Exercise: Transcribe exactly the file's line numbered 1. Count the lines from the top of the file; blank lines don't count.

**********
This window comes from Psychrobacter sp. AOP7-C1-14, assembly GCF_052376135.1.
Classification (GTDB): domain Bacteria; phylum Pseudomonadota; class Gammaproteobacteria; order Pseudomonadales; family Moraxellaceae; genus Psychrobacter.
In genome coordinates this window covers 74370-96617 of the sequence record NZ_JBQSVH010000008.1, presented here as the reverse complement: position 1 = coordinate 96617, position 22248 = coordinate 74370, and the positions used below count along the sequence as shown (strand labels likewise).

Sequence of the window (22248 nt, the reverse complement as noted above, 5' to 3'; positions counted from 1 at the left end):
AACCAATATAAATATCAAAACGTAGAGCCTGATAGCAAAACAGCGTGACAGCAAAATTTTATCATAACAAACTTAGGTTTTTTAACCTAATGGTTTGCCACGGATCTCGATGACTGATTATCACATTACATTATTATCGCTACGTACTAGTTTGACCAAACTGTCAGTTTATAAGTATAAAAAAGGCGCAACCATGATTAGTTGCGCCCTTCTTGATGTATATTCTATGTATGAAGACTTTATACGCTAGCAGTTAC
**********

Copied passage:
This window comes from Psychrobacter sp. AOP7-C1-14, assembly GCF_052376135.1.